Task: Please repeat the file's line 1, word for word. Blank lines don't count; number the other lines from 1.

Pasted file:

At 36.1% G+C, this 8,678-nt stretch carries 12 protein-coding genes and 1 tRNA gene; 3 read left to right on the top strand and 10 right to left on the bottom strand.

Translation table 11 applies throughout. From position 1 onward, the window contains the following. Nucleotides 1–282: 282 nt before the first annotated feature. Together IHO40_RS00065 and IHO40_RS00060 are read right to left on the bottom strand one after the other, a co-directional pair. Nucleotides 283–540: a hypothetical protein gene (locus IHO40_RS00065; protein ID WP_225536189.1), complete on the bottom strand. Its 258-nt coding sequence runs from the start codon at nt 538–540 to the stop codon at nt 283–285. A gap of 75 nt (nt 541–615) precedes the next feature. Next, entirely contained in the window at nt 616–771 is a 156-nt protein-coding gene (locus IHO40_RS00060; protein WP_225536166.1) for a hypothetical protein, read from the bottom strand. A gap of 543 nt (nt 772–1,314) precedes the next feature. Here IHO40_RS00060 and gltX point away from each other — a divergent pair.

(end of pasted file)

At 36.1% G+C, this 8,678-nt stretch carries 12 protein-coding genes and 1 tRNA gene; 3 read left to right on the top strand and 10 right to left on the bottom strand.